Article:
France Becomes First Country To Ban Fracking; Gas Drilling Still A Go

In a major setback for the oil and gas industry, the French Senate last week voted 176 to 151 to ban hydraulic fracturing (a.k.a. fracking), the controversial gas industry drilling method facing scrutiny the world over due to water contamination and other concerns. Once the legislation receives presidential approval, France will be the first country to permanently outlaw fracking.

The ban on fracking is a major victory for the French public, wary of the health, safety and water contamination impacts that unconventional gas drilling would have on communities. Still, with up to five billion cubic metres of unconventional gas spread across southern France, the drilling drama is likely far from settled.
The majority of the Senators voting in favour of the ban on Thursday come from President Nicholas Sarkozy’s ruling UMP party. On the other side, many of the Senators voting against the law, which passed a similar lower house vote in May, decry it for not going far enough.

The legislation to ban fracking was originally intended to cover all forms of unconventional gas drilling, but that effort was seen by many UMP parliamentarians as too restrictive.

The French ban means that companies granted drilling permits last March will have two months to prove that they are not using fracking techniques. U.S. gas company Scheupbach Energy received two licenses and France’s Total was given the other. Their permits will be revoked if they wish to frack, and they could face fines and prison sentences for any fracking attempts.

Opponents of the law continue to voice concerns that only a blanket ban on all forms of unconventional drilling will truly protect public health, water supplies and the environment. These parliamentarians claim that gas companies could theoretically continue to frack wells due to provisions allowing for ‘drilling for scientific research purposes.’ Ecologist senator Jean Desessard, like many opposition politicians, also feels that the fracking-specific ban means that those eager to drill will change the name of their gas extraction technique, or use another drilling method which might prove equally if not more damaging.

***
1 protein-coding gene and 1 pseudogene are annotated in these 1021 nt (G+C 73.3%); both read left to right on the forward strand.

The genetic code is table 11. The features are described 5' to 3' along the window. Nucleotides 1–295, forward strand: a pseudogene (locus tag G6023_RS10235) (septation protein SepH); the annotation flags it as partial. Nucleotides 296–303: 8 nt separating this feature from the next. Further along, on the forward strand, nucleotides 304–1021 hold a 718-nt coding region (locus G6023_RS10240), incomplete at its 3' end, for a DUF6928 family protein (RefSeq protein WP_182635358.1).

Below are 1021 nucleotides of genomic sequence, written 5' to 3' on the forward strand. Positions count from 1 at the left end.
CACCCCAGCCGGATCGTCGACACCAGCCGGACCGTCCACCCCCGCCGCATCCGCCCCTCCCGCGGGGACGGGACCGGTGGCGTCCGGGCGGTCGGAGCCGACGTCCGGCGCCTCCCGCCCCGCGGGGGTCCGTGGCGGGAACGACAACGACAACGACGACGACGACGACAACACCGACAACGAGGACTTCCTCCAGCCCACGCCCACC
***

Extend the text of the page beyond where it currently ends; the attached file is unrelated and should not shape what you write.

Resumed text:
This is a real concern since the text of the law does not properly define fracking. Although a challenge has already been prepared, for now, opposition parliamentarians will not appeal to the Constitutional Court for a ruling on the matter.

From the gas industry’s perspective, the law is a major setback. The Union Francaise des Industries Petrolieres, which represents Total and other oil and gas interests, suggests that “the law will prevent an evaluation of shale hydrocarbon resources and their impact on the French economy.” There is also some concern that drillers could challenge the law in court. Last month, French Environment Minister Nathalie Kosciusko-Morizet said that a challenge of some sort was likely. However, during the Senate debate, she said “financial and legal risks have been limited.”

The fracking ban legislation now heads to President Sarkozy’s desk for signing.


Nice going France – you just banned something for which there isn’t a single documented case of water contamination.

Have fun mortgaging what’s left of your future to Gazprom and Libya. It’s for *the children* … LOL!

Oh, thank goodness France has solved all of their real problems – and now they can focus on passing laws against the imaginary ones.

Well not everyone agrees with your assessment of fracking’s safety.
Your philosophy seems to be pollute contaminate and poison at will, and ask questions later. You might be right, but I would prefer that we ask questions first.

Pennslyvania has a total of 4.5 million acres of public lands. Estimates show that as few as 500,000 of these are permanently protected from gas drilling

Fracking with our food: how gas drilling affects farming

Former Bush EPA Official Confirms 2004 EPA Fracking Study Was Misused

A study on the impact of fracking in Pennsylvania and New York shows water within1 kilometer of gas wells has methane levels over 17 times normal .